Expression Keen, but friendly, interested and even mischievous.
KC
Almond-shaped, moderately spaced and set obliquely. Any shade of blue or brown, one of each colour, or parti-colours equally acceptable. Expression keen, but friendly, interested, even mischievous.
UKC
The almond-shaped eyes are moderately spaced and set a trifle obliquely. Their keen, but friendly, expression shows interest and even mischievousness. Eye color may be brown or blue; one eye of each color and parti-colored eyes are acceptable.

Ears

:
FCI
Of medium size, triangular in shape, close fitting and set high on the head. They are thick, well furred, slightly arched at the back, and strongly erect, with slightly rounded tips pointing straight up.
KC
Medium size, relatively close together, triangular in shape, the height slightly greater than width at base. Set high on head, strongly erect, the inner edges being quite close together at the base, when the dog is at attention carried practically parallel. Slightly arched at the back. Thick, well furred outside and inside, tips slightly rounded.
UKC
The medium-sized, triangular-shaped ears are close fitting and set high on the head. They are thick, well furred and slightly arched at the back. They are strongly erect, with the slightly rounded tips pointing straight up.

NECK

:
FCI
Medium in length, arched and carried proudly erect when dog is standing. When moving at a trot, the neck is extended so that the head is carried slightly forward.
KC
Medium length and thickness, arched and carried proudly erect when standing. When moving at a trot, extended so that the head is carried slightly forward.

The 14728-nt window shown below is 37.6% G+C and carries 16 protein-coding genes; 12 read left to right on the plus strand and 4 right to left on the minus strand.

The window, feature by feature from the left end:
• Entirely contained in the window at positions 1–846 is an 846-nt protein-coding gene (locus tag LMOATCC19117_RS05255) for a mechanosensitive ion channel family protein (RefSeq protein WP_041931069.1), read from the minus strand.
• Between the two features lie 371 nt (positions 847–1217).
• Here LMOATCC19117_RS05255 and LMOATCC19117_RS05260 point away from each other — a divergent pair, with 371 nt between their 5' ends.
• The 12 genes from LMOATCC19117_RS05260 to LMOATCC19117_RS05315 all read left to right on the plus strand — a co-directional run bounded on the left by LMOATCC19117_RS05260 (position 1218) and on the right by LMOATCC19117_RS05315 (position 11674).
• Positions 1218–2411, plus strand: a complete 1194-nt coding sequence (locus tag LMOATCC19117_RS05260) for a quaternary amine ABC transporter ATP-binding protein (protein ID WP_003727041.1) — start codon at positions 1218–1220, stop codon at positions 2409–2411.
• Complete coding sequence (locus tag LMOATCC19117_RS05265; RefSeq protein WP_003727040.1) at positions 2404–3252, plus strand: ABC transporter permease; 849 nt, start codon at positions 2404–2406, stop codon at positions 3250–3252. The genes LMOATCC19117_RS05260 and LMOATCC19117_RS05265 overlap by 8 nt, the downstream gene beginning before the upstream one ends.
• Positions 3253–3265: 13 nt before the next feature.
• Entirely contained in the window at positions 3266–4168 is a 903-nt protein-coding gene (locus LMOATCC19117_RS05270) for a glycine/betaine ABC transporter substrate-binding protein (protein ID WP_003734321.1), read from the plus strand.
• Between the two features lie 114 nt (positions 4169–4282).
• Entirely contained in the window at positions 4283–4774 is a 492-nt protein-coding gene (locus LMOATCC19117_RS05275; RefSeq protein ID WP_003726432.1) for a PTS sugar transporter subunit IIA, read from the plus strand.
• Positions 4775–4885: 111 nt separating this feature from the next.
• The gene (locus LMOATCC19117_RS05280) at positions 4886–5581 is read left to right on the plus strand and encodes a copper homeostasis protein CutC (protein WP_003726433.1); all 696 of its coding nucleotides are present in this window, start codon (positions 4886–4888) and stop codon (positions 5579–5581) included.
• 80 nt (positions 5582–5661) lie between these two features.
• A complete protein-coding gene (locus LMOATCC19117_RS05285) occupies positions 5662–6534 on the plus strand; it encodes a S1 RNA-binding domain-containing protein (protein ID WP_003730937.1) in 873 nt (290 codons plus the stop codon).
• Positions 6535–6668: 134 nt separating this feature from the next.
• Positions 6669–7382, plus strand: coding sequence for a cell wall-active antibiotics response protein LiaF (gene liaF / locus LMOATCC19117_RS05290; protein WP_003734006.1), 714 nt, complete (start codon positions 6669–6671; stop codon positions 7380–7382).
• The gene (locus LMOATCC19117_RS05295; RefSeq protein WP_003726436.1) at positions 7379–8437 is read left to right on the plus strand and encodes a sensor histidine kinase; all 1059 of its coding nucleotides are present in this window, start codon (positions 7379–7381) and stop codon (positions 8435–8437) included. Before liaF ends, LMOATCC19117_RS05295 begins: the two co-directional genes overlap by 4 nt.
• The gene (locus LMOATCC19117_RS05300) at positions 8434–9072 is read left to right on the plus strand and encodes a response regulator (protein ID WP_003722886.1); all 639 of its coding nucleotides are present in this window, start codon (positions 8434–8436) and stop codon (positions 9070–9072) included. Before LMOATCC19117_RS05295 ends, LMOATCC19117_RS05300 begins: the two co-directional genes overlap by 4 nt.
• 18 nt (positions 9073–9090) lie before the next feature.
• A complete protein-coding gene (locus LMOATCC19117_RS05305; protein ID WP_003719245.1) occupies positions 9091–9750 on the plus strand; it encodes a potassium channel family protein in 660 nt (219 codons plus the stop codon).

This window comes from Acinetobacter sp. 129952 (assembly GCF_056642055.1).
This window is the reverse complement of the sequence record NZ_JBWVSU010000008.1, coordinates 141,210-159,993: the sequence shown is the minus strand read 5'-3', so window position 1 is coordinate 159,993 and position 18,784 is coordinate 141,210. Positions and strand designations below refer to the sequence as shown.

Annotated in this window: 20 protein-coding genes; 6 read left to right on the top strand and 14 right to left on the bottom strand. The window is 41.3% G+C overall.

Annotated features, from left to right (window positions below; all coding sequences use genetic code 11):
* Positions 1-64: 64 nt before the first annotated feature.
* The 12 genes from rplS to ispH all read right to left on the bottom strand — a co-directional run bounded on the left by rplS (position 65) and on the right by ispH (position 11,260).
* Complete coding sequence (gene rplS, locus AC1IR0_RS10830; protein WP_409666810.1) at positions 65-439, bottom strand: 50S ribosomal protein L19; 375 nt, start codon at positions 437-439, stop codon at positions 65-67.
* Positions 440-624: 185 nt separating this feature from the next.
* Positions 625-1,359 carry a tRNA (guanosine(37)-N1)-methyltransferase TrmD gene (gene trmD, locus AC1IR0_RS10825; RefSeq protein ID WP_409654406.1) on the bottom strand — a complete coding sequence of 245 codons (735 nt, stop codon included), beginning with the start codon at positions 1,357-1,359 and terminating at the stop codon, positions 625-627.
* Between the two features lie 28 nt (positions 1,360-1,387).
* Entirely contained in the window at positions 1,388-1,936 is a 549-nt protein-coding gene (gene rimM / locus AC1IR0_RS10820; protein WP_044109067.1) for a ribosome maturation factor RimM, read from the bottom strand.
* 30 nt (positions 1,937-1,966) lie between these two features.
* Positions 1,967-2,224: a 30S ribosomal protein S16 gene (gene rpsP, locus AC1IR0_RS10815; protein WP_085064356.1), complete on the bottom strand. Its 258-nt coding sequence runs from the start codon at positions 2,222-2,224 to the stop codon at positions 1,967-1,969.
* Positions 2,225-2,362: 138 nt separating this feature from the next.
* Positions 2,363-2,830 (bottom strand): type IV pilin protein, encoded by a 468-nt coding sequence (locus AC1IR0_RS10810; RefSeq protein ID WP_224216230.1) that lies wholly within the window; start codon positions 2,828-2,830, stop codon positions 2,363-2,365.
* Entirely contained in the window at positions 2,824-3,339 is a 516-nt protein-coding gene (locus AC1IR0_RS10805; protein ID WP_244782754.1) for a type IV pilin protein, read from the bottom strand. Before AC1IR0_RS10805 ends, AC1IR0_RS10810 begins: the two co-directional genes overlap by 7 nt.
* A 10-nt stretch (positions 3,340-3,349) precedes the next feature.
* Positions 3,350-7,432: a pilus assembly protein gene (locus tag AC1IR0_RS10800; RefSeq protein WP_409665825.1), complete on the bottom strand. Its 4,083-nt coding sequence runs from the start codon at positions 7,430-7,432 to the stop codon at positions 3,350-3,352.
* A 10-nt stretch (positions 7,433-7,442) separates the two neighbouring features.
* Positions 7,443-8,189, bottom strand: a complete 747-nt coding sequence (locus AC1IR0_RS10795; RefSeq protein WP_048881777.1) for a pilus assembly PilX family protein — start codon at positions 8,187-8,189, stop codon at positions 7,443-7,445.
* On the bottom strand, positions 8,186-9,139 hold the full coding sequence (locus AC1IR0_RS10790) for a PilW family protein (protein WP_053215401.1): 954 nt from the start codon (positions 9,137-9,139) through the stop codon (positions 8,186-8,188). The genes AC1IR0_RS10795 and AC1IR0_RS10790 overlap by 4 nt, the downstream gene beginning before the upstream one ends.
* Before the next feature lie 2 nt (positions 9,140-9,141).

UKC
The medium length, arched neck is carried proudly erect when the dog is standing. The neck is carried slightly forward when the dog is moving at a trot.

BODY

:
KC
Straight and strong, with level topline from withers to croup. Medium length, not cobby, nor slack from excessive length. In profile, body from point of shoulder to rear point of croup slightly longer than height from ground to top of withers. Chest deep and strong but not too broad, deepest point being just behind and level with elbows. Ribs well sprung from spine but flattened on sides to allow for freedom of action. Loins slightly arched, well muscled, taut and lean, narrower than rib cage with a slight tuck-up. Croup slopes away from spine at an angle, but never so steeply as to restrict the rearward thrust of hind legs.
UKC
The back line is level. The medium length back is straight and strong. The taut, lean loin is narrower than the rib cage, with a slight tuck-up. The sloping croup is never so steep as to restrict the rearward thrust of the hind legs. The deep, strong chest is not too broad. The deepest point is just behind and level with the elbows. The ribs are well sprung from the spine, and flatten on the sides to allow freedom of action. The length of the body, measured from the point of the shoulder to the rear point of the croup, is slightly longer than the height, measured from the withers to the ground.

Back

:
FCI
Straight and strong, with a level topline from withers to croup. Of medium length, neither cobby nor slack from excessive length.

Loin

:
FCI
Taut and lean, narrower than the rib cage, and with a slight tuck-up.

Croup

:
FCI
Slopes away from the spine at an angle, but never so steeply as to restrict the rearward thrust of the hind legs.

Chest

:
FCI
Deep and strong, but not too broad, with the deepest point being just behind and level with the elbows. The ribs are well sprung from the spine but flattened on the sides to allow for freedom of action.